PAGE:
Professional Judgement in Instruction
How many times have you been dinged by an appraiser on a walk-through or observation report because you are not on the exact day in the scope and sequence and/or not following exactly what is on your lesson plan? Those days are in the past. New legislation and an existing appellate court decision allow teachers to use their professional judgement when it comes to instruction and the needs of their students.
DEVIATION FROM SCOPE AND SEQUENCE
New legislation, HB 4310, places the control back into the hands of teachers. The new law guarantees that a teacher may not be penalized for not following the adopted scope and sequence based on the teacher’s determination that their students need more or less time in a specific area.
TEXAS EDUCATION CODE Section 28.0027 – DISTRICT CURRICULUM SCOPE AND SEQUENCE
Section added by House Bill 4310 – Effective 6/14/2019
(a) In adopting a recommended or designated scope and sequence for a subject in the required curriculum under Section 28.002(a) in a particular grade level, a school district shall ensure sufficient time is provided for teachers to teach and students to learn the essential knowledge and skills for that subject and grade level.
(b) Except as provided by Subsection (c), a school district may not penalize a teacher who does not follow a recommended or designated scope and sequence for a subject in the required curriculum under Section 28.002(a) in a particular grade level based on the teacher’s determination that the teacher’s students need more or less time in a specific area to demonstrate proficiency in the essential knowledge and skills for that subject and grade level.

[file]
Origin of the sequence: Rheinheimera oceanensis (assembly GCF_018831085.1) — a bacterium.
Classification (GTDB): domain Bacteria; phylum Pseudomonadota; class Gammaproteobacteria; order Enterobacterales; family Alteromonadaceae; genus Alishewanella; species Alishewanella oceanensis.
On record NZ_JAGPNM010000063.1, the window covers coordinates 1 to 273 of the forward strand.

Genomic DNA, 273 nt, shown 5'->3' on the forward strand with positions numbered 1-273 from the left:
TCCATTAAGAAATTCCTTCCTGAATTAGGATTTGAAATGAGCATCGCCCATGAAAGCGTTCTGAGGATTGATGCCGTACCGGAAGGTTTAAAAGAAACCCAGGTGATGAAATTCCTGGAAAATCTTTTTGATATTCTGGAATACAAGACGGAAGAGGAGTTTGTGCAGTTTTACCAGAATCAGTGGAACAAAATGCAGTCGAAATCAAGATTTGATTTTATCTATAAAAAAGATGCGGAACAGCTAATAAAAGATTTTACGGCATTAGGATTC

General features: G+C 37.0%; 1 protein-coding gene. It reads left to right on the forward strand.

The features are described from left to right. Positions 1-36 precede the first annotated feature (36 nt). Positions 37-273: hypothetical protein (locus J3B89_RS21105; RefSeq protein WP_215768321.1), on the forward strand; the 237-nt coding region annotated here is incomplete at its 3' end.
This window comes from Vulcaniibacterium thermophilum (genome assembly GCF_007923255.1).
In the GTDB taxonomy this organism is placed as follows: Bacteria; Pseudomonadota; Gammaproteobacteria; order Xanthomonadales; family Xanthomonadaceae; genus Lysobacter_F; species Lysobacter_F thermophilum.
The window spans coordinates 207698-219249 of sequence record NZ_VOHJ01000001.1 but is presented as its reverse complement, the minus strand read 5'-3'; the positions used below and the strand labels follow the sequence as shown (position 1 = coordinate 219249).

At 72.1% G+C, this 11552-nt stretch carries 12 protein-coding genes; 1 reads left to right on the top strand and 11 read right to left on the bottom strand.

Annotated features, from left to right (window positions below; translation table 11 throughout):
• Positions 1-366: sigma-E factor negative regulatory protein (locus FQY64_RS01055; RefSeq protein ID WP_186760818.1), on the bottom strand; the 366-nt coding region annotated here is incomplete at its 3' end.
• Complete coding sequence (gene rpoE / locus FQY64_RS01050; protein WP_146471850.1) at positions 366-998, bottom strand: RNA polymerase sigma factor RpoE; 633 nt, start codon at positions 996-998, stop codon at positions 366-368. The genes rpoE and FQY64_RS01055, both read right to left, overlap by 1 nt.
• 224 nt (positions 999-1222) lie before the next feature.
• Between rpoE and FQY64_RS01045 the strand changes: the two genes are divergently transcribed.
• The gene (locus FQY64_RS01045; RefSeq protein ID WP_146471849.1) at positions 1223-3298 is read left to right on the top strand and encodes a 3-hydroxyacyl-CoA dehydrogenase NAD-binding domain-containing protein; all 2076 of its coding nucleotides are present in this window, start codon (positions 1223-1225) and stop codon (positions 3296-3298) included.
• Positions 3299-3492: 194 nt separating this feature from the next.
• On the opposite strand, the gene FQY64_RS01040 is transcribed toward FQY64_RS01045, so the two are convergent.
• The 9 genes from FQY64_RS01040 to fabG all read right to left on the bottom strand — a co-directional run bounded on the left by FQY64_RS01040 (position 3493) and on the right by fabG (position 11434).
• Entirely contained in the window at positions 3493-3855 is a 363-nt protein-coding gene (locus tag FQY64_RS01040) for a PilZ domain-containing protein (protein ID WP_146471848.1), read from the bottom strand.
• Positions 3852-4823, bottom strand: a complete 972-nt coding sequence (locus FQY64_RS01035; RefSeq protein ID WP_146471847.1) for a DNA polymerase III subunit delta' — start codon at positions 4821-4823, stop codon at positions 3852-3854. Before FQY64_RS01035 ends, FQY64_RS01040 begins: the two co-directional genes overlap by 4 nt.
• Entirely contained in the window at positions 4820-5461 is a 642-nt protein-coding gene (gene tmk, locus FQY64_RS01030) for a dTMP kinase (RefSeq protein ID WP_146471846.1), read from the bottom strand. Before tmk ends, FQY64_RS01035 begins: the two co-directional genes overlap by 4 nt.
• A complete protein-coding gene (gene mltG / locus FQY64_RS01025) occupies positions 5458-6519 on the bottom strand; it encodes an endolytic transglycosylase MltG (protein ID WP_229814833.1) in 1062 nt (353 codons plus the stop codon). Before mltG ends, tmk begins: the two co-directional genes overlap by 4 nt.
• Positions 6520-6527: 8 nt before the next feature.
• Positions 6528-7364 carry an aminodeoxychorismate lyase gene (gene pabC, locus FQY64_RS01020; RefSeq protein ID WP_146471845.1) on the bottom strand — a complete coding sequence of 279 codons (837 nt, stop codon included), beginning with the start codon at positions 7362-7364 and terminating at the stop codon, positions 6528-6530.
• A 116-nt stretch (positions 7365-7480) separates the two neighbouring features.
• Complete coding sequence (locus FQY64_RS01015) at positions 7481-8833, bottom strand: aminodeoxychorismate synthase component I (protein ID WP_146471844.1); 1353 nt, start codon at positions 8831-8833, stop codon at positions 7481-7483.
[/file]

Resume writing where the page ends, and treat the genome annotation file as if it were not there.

(c) A school district may take appropriate action with respect to a teacher for conduct described by Subsection (b) based on documented evidence of a deficiency in classroom instruction obtained through observation or substantiated and documented third-party information.
Deviations from Lesson Plans
An existing appellate court decision, Chesshir v. Sharp, also returns control of instruction to teachers. This decision allows teachers to change lesson plans at a moment’s notice to meet the needs of the students.
TEXAS EDUCATION CODE – CHESSHIR V. SHARP, No.07-99-0370-CV
Text from the appellate court decision – April 12, 2000
As to the matter of when the project was initially contemplated,
(1) we find it utterly unreasonable to suggest that ideas cannot be implemented in the classroom merely because they were divined shortly before implementation. We know of no authority so holding and refuse to be the first to so hold.
(2) Nor do we care to hold that teachers can only teach that which is written in lesson plans created days earlier. Indeed, classrooms are inherently the incubator of rapidly developing thought.
(3) To place time restrictions on when the thought and implementation of ideas can occur would be to unduly restrict a teacher’s ability to educate and a student’s ability to learn.